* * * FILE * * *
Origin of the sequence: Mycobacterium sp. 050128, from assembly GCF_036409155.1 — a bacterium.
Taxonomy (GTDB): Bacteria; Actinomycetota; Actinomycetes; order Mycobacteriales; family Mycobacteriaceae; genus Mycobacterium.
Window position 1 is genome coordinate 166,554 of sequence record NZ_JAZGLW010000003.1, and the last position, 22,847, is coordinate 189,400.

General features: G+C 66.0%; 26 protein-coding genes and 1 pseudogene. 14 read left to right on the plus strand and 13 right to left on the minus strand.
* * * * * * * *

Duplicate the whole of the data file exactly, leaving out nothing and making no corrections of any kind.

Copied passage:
Origin of the sequence: Mycobacterium sp. 050128, from assembly GCF_036409155.1 — a bacterium.
Taxonomy (GTDB): Bacteria; Actinomycetota; Actinomycetes; order Mycobacteriales; family Mycobacteriaceae; genus Mycobacterium.
Window position 1 is genome coordinate 166,554 of sequence record NZ_JAZGLW010000003.1, and the last position, 22,847, is coordinate 189,400.

General features: G+C 66.0%; 26 protein-coding genes and 1 pseudogene. 14 read left to right on the plus strand and 13 right to left on the minus strand.